We couldn’t run our usual benchmarks on this Linux system, but in our hands-on experience, the Gdium was a bit sluggish while running multiple programs, such as Firefox and OpenOffice, and took more than 3 seconds to toggle among programs. Applications, too, took some time to load: Firefox needed 8 seconds to launch, and OpenOffice Writer took 13 seconds (an Atom-based netbook takes half those times). When working only in the browser and cycling among three tabs, performance was better and more on a par with the netbooks we have tested.
We also could not run our standard graphics benchmarks on the netbook. However, in anecdotal tests, the Silicon Motion SM502 proved nowhere near as powerful as Intel GMA 500 chipset. A high-definition YouTube clip was choppy, and a 720p WMV file of dolphins downloaded from Microsoft’s WMV HD Content Showcase would not play past the first frame.
Very Hot Chassis
The entire system grew uncomfortably hot, even when left idle. The keyboard’s temperature was an unpleasant 100 degrees, and the touchpad averaged 104 degrees. When we kept the netbook on our lap, the bottom of the system registered at an unsafe 112 degrees. These findings were consistent between two Gdium review units tested. During usage, the fan was frequently hard at work and created a distracting rattling sound.
Endurance, Wi-Fi Performance
The Gdium Liberty 1000’s four-cell 5000-mAh battery provided subpar endurance. It lasted 2 hours and 18 minutes on our browsing test, whereas Atom-based mini-notebooks with three- and four-cell batteries have lasted an average of 28 minutes longer. The HP Mini 1000, which has a three-cell battery, lasted 2 hours and 39 minutes. Emtec has no plans to offer a higher-capacity battery.
The 802.11b/g Wi-Fi radio connected easily to our WPA-protected access point. It never dipped below 51 percent signal strength in a 50-foot radius, and we didn’t experience any dropped connections. Web pages loaded at a decent clip on our home network; YouTube loaded in 6 seconds, and Laptopmag.com in 8 seconds. We also had no problem streaming video from YouTube.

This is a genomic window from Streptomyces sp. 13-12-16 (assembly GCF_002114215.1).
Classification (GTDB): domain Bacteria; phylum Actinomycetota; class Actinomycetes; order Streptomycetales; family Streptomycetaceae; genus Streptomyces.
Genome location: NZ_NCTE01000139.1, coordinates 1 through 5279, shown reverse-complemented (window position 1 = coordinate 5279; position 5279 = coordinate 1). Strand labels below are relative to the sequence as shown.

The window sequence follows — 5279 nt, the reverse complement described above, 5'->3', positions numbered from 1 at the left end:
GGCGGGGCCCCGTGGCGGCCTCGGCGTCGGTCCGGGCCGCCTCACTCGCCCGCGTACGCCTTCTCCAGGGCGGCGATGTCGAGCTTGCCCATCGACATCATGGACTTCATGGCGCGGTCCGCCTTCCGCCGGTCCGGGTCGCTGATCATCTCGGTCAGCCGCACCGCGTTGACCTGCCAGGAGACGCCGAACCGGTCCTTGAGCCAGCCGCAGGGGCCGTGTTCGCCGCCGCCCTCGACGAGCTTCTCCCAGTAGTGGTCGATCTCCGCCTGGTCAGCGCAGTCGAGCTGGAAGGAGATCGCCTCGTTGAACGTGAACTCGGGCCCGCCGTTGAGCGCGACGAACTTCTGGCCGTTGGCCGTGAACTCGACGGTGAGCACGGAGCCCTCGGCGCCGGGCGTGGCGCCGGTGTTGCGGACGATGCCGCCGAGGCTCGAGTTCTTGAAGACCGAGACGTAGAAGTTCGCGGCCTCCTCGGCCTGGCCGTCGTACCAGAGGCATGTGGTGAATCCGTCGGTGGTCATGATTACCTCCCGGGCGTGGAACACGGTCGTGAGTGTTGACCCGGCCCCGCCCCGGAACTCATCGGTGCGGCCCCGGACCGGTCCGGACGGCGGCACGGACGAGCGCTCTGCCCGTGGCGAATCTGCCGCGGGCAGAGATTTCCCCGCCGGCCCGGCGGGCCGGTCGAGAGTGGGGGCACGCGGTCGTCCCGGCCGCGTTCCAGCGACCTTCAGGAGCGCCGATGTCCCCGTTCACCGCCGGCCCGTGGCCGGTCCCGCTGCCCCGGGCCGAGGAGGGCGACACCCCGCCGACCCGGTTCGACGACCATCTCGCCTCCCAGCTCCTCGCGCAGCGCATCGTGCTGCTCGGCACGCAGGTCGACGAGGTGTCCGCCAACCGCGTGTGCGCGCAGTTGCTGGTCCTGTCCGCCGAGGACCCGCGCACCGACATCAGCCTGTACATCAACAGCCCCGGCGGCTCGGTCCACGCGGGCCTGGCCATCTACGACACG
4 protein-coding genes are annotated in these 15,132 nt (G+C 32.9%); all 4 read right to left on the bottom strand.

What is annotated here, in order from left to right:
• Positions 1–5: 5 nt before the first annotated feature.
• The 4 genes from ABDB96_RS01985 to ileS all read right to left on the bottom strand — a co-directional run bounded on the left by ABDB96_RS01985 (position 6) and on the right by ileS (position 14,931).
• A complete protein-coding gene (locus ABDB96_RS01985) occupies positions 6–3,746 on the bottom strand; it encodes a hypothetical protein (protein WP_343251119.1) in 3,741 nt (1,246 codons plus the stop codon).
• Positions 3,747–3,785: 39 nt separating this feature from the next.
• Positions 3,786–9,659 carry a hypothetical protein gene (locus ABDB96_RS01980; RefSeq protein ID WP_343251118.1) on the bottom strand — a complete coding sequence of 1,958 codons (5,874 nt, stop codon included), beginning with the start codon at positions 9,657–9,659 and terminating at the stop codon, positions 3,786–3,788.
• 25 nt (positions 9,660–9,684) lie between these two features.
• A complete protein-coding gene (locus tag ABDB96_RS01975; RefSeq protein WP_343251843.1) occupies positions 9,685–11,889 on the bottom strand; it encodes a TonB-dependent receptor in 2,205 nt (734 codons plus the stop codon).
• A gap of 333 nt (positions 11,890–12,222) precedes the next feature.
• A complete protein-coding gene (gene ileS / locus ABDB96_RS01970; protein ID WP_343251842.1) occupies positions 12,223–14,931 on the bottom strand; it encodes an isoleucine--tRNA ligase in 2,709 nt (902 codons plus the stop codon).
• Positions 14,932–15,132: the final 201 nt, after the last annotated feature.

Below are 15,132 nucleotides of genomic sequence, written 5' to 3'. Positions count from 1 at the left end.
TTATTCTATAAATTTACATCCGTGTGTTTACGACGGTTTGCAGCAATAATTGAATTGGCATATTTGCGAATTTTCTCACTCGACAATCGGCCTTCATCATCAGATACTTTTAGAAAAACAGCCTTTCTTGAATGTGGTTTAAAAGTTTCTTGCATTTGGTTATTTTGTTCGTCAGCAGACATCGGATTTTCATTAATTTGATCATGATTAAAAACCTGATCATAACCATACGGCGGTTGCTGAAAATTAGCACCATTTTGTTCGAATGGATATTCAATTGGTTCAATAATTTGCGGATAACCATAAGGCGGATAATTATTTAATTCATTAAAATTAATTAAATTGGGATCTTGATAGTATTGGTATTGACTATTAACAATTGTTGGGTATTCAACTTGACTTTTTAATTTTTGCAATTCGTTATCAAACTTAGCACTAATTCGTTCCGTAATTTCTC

Upgrade Options, Software, and Warranty
Click to enlarge
While Emtec will not offer configuration options, you can upgrade the netbook’s RAM on your own to 1GB. As mentioned, Emtec will offer G-Keys in three different sizes: 8GB ($29.99), 16GB ($59.99), and 32GB ($119).
Gdium’s G-Linux is packed with a suite of 50 open-source applications, including OpenOffice, Firefox, ThunderBird, ClamAv, Spam Assassin, Gimp, Scribus, etc., along with a selection of educational applications to be used in conjunction with Gdium.com. The netbook and the G-Key are backed with a one-year warranty, and the battery is covered for six months. Full 24/7 phone and e-mail support is expected to be available in May.
Emtec deserves credit for creating a unique netbook with the purpose of sharing with others; however, based on the Gdium Liberty 1000’s performance, endurance, and limited storage space, this is not a machine we’d want to own, much less share. While the G-Linux operating system is compelling and its lack of a hard drive makes for a durable system, its almost unusable touchpad and hot temperatures make this $349 system even less attractive. Those looking for a solid and durable netbook with a compelling Linux OS should consider the HP Mini 1000 Mi, which starts at $249 and offers more stable performance and better ergonomics.